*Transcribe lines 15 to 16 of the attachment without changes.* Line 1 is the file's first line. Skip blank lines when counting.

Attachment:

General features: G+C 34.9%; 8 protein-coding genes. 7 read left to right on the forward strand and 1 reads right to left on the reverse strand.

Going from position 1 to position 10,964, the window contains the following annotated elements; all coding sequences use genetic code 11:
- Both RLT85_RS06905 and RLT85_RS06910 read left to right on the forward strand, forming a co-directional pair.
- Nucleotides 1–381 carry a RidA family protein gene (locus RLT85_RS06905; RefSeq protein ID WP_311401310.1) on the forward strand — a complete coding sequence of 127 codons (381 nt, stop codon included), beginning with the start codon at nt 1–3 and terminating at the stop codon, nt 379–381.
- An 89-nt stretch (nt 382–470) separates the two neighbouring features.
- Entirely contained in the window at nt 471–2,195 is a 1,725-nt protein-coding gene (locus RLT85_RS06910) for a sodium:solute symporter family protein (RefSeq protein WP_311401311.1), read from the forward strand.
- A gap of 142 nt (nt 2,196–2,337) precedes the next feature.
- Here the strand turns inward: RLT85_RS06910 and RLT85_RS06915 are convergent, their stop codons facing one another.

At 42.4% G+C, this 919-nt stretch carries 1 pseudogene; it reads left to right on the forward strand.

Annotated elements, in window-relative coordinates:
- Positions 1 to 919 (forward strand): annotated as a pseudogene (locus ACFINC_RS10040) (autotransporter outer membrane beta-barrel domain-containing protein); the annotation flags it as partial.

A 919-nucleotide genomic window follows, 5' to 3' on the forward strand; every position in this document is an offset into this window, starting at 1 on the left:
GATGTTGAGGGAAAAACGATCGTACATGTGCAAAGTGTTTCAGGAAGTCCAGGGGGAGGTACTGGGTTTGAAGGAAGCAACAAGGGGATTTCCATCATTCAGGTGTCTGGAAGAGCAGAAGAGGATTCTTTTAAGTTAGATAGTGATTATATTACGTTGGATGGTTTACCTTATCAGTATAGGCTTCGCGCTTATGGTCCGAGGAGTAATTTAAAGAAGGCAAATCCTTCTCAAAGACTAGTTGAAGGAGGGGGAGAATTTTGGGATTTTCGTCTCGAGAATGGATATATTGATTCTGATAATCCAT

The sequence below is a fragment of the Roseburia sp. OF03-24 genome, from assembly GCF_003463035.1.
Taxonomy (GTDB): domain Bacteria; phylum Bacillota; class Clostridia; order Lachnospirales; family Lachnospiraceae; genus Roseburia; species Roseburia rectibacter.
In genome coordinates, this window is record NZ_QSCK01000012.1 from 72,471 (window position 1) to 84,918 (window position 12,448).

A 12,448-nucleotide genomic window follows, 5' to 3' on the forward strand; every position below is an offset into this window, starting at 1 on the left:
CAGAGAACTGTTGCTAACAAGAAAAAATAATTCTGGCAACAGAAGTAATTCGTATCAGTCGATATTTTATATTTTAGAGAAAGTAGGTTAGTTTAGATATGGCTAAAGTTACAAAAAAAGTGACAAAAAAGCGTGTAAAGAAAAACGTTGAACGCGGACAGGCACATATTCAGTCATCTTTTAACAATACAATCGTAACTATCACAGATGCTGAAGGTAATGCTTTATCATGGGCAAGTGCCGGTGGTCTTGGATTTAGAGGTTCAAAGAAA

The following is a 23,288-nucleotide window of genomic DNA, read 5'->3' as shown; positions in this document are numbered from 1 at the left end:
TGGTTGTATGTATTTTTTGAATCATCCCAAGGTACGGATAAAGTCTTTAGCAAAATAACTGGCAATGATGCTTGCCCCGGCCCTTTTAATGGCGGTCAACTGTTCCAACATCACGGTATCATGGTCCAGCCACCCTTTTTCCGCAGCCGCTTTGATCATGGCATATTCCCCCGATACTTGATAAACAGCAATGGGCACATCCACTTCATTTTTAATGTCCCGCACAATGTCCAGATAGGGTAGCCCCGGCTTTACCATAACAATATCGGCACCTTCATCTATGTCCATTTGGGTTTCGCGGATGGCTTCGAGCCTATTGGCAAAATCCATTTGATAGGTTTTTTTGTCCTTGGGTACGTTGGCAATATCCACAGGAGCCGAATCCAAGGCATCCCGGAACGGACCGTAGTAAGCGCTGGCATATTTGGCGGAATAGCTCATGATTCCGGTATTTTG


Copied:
Taxonomy (GTDB): domain Bacteria; phylum Bacillota; class Clostridia; order Lachnospirales; family Lachnospiraceae; genus Roseburia; species Roseburia rectibacter.
In genome coordinates, this window is record NZ_QSCK01000012.1 from 72,471 (window position 1) to 84,918 (window position 12,448).